There are probably several hundred sludge-metal bands right now churning out charcoal soot–encrusted streams on Bandcamp and playing tiny basement bars that reek of stale beer, their setlists culminating with Motörhead covers that sound more like Eyehategod or maybe the other way around. Ilsa, having formed a decade ago, has helped influence this new generation of gutter snipes by virtue of longevity as well as prolificacy: they’ve averaged a new full-length every two years alongside splits with the likes of Hooded Menace and Seven Sisters of Sleep.
Corpse Fortress is the band’s fifth album and notably its first for Relapse Records. This pairing with the semi–major label seems overdue as all of their splits were with Relapse artists, including the last one with Coffins in 2016. However, signing with the label hasn’t changed how the band operates in any meaningful way. As in the past, they recorded the new record with Kevin Bernsten (Full of Hell, Code Orange, Magrudergrind, Integrity) at Developing Nations studio in nearby Baltimore. The album cover, a wailing mask surrounded by creepy insects, is a black-and-white drawing by drummer Joshy Brettell, who has done all of the band’s artwork. (He also drums in Integrity, whose last album also came out on Relapse.)
Lead track “Hikikomori” sees the band culminating the past 10 years into one song. Over Brontosaurian riffs, burly bearded vocalist Orion Peter belches out, “Spend my life in low-lit rooms, nursing sour beer… Soaked in sludge, hair down to my knees.” The cut stands out from the rest of the album not just because it’s the only occasion where the band keeps it real (elsewhere, Ilsa explores time-honored themes of horror and hellfire), but it’s the most traditionally doom moment of the record. Sludge and doom often seem intrinsically intertwined, but favoring the former, the sound on Corpse Fortress is raw and dirty. “Cosmos Antinomos” is dirgy D-Beat; “Prosector” could be a Fear, Emptiness, Despair–era Napalm Death B-side if the band was on Novocain at the time; and “Old Maid” is like a slowed-down Nausea track, thanks to a crusty rhythm and shrieking vocal accompaniment from DC documentarian Amy KC Oden.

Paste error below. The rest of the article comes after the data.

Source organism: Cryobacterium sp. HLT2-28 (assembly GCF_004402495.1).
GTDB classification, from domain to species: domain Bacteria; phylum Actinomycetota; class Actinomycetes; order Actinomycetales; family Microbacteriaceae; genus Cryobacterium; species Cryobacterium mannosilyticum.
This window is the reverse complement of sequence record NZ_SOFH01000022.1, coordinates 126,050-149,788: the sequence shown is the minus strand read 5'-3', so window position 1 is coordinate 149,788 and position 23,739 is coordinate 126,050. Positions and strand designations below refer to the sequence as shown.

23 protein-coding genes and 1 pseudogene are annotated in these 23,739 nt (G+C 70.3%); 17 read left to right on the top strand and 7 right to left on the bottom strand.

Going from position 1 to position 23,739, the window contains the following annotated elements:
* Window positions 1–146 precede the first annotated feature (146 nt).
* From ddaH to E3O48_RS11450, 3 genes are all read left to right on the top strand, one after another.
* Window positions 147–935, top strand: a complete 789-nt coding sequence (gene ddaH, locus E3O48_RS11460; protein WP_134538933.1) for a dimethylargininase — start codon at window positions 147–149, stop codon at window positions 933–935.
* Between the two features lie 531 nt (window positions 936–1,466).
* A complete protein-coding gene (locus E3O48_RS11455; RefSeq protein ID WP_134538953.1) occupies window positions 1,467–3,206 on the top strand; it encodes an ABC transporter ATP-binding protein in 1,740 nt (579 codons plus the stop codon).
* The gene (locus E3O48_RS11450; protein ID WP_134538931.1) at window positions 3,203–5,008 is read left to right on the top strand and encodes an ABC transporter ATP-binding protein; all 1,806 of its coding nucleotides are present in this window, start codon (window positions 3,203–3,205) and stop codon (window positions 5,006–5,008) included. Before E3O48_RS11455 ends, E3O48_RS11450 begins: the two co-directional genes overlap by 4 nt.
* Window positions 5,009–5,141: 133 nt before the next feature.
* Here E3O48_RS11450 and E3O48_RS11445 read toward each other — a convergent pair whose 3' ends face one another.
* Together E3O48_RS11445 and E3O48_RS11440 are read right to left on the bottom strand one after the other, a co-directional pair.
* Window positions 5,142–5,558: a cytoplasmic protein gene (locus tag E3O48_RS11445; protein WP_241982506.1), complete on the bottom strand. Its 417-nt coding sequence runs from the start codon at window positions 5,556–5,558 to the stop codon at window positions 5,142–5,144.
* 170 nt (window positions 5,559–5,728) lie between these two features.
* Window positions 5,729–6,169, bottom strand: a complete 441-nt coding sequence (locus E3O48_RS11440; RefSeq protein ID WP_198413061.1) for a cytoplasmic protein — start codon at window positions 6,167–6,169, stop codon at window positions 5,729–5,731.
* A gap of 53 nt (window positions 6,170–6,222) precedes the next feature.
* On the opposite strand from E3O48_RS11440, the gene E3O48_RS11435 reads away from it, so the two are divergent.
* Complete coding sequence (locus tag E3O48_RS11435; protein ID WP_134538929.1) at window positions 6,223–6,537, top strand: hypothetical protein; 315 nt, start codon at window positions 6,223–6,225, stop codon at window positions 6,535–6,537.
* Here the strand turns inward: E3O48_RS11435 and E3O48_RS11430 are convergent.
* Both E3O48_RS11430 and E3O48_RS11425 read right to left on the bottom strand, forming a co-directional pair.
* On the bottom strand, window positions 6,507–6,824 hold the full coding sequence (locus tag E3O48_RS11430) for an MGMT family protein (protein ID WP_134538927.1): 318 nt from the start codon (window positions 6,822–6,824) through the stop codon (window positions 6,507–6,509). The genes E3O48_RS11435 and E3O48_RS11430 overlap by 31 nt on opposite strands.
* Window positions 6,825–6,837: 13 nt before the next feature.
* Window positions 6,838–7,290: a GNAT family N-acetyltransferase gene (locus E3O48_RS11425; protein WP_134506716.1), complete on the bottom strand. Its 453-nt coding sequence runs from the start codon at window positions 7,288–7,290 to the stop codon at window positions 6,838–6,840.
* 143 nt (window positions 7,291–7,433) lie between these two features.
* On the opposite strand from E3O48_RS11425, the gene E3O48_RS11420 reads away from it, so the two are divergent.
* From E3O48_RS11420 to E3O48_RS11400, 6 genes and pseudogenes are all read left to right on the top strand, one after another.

Corpse Fortress is a slovenly slab of sludge that’s grimy enough to make the crust punks think they’re the ones being serenaded. Instead of going nowhere fast, though, Ilsa goes a few different places very slowly. It makes for quite the trip.